Arriving in Woodstock, CT with a load of grease-laden old iron and half-rotting wood Erick’s eyes glowed with joy… and the project of rebuilding would begin.
Erick treated the press with all the reverence and respect that a 117 year old piece of well-loved and well-used antique would deserve… instead of slapping the old machine back together, he thoughtfully went about recreating the original look and feel of what the press would have appeared when first manufactured back in 1898… freshly sawn timbers from a 120+ year-old tree, massive in stature and girth with their oiled natural wood grain seated against clean black iron gears and pins. He imagined the first owners delight in unpacking crates with all the parts of the cider mill after they had traveled in horse-drawn carts all the way from Syracuse, NY.
First, Erick decided he would need to replace most of the wooden parts on the press, but where to find a clear piece of white oak that large for the press beams? After consulting several specialty wood dealers, who kindly shook their heads no, nothing quite like that could be found, Erick headed to the frozen woods with his chainsaw.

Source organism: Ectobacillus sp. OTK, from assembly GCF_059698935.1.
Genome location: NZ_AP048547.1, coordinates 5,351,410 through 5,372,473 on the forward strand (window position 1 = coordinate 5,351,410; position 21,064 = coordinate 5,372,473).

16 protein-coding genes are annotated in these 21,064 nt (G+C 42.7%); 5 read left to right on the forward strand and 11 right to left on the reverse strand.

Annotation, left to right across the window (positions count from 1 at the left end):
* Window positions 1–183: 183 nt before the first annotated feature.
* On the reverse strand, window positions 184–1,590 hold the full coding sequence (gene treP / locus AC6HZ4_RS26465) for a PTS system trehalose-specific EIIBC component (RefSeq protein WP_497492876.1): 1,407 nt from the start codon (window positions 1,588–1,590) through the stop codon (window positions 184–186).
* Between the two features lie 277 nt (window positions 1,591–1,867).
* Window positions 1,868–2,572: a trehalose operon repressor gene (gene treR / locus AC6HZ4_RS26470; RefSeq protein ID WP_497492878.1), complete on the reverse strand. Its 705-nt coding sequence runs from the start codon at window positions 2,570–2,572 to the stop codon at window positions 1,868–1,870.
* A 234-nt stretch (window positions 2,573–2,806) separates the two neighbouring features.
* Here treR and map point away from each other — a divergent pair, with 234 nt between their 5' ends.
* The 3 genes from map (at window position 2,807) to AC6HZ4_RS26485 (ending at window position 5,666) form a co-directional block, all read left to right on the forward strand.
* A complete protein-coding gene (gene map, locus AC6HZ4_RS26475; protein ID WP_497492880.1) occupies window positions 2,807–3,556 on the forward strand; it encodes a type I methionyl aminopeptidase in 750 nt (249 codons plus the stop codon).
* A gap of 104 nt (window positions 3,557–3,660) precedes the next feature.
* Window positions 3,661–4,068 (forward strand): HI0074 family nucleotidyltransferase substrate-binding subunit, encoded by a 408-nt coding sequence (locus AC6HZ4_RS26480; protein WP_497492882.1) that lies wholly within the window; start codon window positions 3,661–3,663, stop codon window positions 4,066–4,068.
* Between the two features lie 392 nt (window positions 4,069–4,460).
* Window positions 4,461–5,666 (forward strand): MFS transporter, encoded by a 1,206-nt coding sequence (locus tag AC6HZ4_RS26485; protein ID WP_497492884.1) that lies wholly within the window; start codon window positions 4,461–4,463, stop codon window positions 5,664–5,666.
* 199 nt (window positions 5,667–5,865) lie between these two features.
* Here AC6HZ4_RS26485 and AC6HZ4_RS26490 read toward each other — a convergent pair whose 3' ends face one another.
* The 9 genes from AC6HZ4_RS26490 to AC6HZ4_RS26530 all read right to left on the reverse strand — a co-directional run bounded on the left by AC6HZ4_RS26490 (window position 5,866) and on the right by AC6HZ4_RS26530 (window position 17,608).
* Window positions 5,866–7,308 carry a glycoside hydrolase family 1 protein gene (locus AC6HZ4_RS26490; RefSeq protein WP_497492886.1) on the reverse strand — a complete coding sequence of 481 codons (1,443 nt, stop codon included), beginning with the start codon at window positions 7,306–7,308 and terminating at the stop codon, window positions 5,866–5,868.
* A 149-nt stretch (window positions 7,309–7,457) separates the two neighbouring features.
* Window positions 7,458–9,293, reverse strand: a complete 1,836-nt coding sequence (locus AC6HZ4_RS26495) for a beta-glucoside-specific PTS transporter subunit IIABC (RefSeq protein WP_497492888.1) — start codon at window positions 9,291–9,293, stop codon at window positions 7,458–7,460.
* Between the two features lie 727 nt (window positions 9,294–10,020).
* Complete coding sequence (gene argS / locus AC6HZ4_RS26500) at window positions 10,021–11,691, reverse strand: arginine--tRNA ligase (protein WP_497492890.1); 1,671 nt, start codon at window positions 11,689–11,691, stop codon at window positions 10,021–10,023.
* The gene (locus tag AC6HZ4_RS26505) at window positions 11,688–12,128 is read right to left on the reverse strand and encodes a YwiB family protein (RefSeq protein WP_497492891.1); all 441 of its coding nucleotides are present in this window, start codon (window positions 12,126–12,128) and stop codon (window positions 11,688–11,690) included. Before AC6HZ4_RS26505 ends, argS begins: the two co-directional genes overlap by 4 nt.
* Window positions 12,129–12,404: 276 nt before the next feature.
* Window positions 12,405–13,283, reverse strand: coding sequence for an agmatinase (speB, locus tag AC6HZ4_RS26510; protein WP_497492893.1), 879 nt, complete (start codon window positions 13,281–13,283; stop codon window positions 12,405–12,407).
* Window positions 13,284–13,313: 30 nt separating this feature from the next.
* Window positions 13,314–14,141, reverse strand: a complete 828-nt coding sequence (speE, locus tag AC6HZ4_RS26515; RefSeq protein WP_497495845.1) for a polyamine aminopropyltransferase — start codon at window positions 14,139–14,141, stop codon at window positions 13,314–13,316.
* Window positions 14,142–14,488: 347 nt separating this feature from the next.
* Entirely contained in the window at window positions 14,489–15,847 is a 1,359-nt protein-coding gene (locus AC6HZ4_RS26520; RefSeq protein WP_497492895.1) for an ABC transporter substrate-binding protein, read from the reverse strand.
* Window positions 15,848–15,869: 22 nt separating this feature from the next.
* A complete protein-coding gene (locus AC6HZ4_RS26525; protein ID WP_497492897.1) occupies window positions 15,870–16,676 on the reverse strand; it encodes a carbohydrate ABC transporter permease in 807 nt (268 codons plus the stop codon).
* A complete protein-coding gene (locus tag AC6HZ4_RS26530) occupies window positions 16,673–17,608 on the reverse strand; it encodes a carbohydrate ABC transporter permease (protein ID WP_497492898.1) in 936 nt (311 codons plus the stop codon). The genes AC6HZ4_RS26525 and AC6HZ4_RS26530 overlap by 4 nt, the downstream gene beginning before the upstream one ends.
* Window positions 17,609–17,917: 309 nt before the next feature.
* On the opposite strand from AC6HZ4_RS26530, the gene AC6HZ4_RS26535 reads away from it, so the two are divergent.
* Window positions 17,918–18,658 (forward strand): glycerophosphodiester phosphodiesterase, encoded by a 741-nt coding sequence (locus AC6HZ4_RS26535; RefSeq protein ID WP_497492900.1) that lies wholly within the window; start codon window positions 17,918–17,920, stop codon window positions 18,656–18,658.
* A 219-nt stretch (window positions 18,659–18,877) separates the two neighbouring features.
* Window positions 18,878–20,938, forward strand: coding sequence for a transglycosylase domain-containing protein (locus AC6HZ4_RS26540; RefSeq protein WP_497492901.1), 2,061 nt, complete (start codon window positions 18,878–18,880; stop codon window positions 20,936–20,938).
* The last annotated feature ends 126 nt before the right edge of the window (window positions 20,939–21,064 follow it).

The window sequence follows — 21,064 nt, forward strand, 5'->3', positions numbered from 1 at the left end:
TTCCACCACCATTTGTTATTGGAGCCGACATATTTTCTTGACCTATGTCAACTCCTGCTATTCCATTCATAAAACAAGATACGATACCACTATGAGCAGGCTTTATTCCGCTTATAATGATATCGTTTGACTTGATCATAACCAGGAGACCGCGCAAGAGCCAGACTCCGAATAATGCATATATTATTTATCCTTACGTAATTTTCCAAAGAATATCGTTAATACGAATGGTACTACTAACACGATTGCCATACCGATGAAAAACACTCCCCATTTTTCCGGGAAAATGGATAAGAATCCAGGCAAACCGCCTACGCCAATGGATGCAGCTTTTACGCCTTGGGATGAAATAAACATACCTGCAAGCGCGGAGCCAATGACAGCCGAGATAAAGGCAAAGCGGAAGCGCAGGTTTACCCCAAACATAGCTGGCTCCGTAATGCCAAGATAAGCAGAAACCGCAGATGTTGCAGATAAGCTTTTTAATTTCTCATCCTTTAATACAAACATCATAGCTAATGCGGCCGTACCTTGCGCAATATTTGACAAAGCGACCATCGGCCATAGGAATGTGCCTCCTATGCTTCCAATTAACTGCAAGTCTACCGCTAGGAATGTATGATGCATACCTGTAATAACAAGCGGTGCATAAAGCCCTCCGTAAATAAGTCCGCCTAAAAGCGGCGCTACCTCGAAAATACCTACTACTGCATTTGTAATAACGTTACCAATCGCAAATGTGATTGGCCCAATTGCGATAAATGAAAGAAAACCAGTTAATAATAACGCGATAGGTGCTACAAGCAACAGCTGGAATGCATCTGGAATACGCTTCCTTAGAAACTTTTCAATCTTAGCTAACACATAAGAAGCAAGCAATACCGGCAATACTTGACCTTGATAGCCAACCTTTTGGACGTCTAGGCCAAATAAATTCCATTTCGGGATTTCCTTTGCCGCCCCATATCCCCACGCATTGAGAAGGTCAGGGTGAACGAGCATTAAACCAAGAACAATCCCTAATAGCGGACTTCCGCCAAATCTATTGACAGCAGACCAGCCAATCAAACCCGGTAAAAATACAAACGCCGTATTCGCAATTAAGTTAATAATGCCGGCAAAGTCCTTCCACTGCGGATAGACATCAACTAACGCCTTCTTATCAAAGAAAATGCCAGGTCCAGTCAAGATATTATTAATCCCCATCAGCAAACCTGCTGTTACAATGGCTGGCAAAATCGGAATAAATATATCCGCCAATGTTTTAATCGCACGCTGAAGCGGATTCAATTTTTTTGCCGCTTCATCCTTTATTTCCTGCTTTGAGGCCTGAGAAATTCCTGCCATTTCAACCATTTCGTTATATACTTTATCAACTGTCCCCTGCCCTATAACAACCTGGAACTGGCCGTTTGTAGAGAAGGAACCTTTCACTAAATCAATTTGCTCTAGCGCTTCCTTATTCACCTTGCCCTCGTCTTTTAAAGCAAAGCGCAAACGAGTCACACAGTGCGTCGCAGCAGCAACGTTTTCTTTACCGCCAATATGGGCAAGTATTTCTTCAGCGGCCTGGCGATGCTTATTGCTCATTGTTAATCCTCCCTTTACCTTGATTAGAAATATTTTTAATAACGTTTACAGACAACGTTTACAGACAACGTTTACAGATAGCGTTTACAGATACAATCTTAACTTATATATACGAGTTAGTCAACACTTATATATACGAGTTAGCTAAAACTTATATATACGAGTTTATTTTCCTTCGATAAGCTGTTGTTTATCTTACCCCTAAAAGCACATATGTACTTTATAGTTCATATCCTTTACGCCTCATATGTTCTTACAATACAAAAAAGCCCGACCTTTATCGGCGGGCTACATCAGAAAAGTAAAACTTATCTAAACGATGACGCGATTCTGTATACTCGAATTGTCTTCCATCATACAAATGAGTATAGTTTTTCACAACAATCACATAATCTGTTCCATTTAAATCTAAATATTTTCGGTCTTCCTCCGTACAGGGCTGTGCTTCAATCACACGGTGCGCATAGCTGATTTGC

From his time spent in the woods pursuing his other passions, hunting and foraging for wild mushrooms, Erick knew of a tree that just might be big enough. The tree was a 120 year-old white oak that stood 90 feet tall, and was 38 inches in diameter at the base. He cautiously felled the tree, cut it into log lengths, loaded it on the trailer, then off he went to a saw mill to have the logs cut to be the massive beams that make up the press portion of the cider mill as well as the bridge that supports the turning table and the A-Frame that supports the apple grater and conveyor.
Working in a barely heated garage in February, Erick carefully reconstructed the press pieces out of a tree that was older than the press itself, measuring, cutting, sanding, chiseling, and drilling holes in exact locations on the new pieces.
His wife Patty and a team of relatives and friends pitched in to help carefully strip off layers of thick green paint that had been layered on the press over the last 117 years. They used wire brushes to remove grease, rust and chips of paint from metal parts and machinery. They oiled gears and cast parts, and repainted portions of the press with apple-red oil paint.